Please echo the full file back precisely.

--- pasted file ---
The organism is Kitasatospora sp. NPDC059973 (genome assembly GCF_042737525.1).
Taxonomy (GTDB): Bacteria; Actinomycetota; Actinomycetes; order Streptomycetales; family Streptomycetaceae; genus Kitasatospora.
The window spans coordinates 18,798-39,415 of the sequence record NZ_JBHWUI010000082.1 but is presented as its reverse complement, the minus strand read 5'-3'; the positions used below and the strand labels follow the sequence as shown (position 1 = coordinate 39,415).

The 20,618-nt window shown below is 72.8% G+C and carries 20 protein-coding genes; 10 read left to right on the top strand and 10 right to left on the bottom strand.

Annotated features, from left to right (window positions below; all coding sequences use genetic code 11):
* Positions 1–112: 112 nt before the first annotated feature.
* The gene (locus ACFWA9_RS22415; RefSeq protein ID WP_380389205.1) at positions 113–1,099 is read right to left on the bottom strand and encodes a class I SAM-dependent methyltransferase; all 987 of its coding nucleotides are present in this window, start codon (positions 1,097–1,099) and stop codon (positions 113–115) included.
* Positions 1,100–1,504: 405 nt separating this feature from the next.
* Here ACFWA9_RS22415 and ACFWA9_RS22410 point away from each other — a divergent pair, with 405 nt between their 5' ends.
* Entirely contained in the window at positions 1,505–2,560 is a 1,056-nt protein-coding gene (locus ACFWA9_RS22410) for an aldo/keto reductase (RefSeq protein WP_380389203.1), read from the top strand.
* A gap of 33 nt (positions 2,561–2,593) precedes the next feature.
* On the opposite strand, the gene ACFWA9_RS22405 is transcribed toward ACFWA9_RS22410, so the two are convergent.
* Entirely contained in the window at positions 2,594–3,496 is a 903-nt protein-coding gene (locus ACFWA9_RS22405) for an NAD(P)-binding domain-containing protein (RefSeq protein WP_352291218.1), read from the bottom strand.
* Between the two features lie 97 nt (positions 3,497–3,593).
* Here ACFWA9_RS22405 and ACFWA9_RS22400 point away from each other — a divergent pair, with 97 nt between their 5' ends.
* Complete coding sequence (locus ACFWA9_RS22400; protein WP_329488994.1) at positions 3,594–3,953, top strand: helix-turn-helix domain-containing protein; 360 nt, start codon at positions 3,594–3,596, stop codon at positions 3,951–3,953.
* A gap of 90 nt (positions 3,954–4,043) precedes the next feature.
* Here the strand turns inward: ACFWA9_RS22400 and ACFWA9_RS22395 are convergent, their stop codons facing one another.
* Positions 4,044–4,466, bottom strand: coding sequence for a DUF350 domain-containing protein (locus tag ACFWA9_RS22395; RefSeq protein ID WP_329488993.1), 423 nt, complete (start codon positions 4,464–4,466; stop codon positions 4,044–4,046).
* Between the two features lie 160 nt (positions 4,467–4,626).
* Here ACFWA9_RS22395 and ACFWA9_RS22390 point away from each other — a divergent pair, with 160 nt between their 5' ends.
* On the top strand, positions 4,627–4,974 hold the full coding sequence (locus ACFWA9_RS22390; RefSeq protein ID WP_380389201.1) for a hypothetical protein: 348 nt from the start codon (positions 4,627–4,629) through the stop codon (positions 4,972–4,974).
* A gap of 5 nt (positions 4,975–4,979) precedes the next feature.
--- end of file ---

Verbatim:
The organism is Kitasatospora sp. NPDC059973 (genome assembly GCF_042737525.1).
Taxonomy (GTDB): Bacteria; Actinomycetota; Actinomycetes; order Streptomycetales; family Streptomycetaceae; genus Kitasatospora.
The window spans coordinates 18,798-39,415 of the sequence record NZ_JBHWUI010000082.1 but is presented as its reverse complement, the minus strand read 5'-3'; the positions used below and the strand labels follow the sequence as shown (position 1 = coordinate 39,415).

The 20,618-nt window shown below is 72.8% G+C and carries 20 protein-coding genes; 10 read left to right on the top strand and 10 right to left on the bottom strand.

Annotated features, from left to right (window positions below; all coding sequences use genetic code 11):
* Positions 1–112: 112 nt before the first annotated feature.
* The gene (locus ACFWA9_RS22415; RefSeq protein ID WP_380389205.1) at positions 113–1,099 is read right to left on the bottom strand and encodes a class I SAM-dependent methyltransferase; all 987 of its coding nucleotides are present in this window, start codon (positions 1,097–1,099) and stop codon (positions 113–115) included.
* Positions 1,100–1,504: 405 nt separating this feature from the next.
* Here ACFWA9_RS22415 and ACFWA9_RS22410 point away from each other — a divergent pair, with 405 nt between their 5' ends.
* Entirely contained in the window at positions 1,505–2,560 is a 1,056-nt protein-coding gene (locus ACFWA9_RS22410) for an aldo/keto reductase (RefSeq protein WP_380389203.1), read from the top strand.
* A gap of 33 nt (positions 2,561–2,593) precedes the next feature.
* On the opposite strand, the gene ACFWA9_RS22405 is transcribed toward ACFWA9_RS22410, so the two are convergent.
* Entirely contained in the window at positions 2,594–3,496 is a 903-nt protein-coding gene (locus ACFWA9_RS22405) for an NAD(P)-binding domain-containing protein (RefSeq protein WP_352291218.1), read from the bottom strand.
* Between the two features lie 97 nt (positions 3,497–3,593).
* Here ACFWA9_RS22405 and ACFWA9_RS22400 point away from each other — a divergent pair, with 97 nt between their 5' ends.
* Complete coding sequence (locus ACFWA9_RS22400; protein WP_329488994.1) at positions 3,594–3,953, top strand: helix-turn-helix domain-containing protein; 360 nt, start codon at positions 3,594–3,596, stop codon at positions 3,951–3,953.
* A gap of 90 nt (positions 3,954–4,043) precedes the next feature.
* Here the strand turns inward: ACFWA9_RS22400 and ACFWA9_RS22395 are convergent, their stop codons facing one another.
* Positions 4,044–4,466, bottom strand: coding sequence for a DUF350 domain-containing protein (locus tag ACFWA9_RS22395; RefSeq protein ID WP_329488993.1), 423 nt, complete (start codon positions 4,464–4,466; stop codon positions 4,044–4,046).
* Between the two features lie 160 nt (positions 4,467–4,626).
* Here ACFWA9_RS22395 and ACFWA9_RS22390 point away from each other — a divergent pair, with 160 nt between their 5' ends.
* On the top strand, positions 4,627–4,974 hold the full coding sequence (locus ACFWA9_RS22390; RefSeq protein ID WP_380389201.1) for a hypothetical protein: 348 nt from the start codon (positions 4,627–4,629) through the stop codon (positions 4,972–4,974).
* A gap of 5 nt (positions 4,975–4,979) precedes the next feature.